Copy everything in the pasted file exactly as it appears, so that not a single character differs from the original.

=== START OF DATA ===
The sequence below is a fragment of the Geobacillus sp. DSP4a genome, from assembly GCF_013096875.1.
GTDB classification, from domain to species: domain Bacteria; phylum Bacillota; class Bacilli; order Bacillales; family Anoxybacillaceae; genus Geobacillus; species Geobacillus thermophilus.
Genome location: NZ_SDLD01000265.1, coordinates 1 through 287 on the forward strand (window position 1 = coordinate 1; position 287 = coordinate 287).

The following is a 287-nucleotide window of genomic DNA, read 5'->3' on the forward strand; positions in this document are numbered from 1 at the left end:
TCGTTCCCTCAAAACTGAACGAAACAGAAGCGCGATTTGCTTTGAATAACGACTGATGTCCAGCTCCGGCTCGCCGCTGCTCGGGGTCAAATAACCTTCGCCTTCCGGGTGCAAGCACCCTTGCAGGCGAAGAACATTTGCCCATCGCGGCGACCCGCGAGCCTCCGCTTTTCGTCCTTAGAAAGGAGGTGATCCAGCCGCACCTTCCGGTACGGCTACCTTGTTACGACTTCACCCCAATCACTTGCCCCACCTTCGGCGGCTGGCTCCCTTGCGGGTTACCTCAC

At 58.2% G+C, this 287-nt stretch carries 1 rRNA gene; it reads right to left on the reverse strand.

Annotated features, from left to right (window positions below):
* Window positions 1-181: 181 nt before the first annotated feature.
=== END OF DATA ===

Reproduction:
The sequence below is a fragment of the Geobacillus sp. DSP4a genome, from assembly GCF_013096875.1.
GTDB classification, from domain to species: domain Bacteria; phylum Bacillota; class Bacilli; order Bacillales; family Anoxybacillaceae; genus Geobacillus; species Geobacillus thermophilus.
Genome location: NZ_SDLD01000265.1, coordinates 1 through 287 on the forward strand (window position 1 = coordinate 1; position 287 = coordinate 287).

The following is a 287-nucleotide window of genomic DNA, read 5'->3' on the forward strand; positions in this document are numbered from 1 at the left end:
TCGTTCCCTCAAAACTGAACGAAACAGAAGCGCGATTTGCTTTGAATAACGACTGATGTCCAGCTCCGGCTCGCCGCTGCTCGGGGTCAAATAACCTTCGCCTTCCGGGTGCAAGCACCCTTGCAGGCGAAGAACATTTGCCCATCGCGGCGACCCGCGAGCCTCCGCTTTTCGTCCTTAGAAAGGAGGTGATCCAGCCGCACCTTCCGGTACGGCTACCTTGTTACGACTTCACCCCAATCACTTGCCCCACCTTCGGCGGCTGGCTCCCTTGCGGGTTACCTCAC

At 58.2% G+C, this 287-nt stretch carries 1 rRNA gene; it reads right to left on the reverse strand.

Annotated features, from left to right (window positions below):
* Window positions 1-181: 181 nt before the first annotated feature.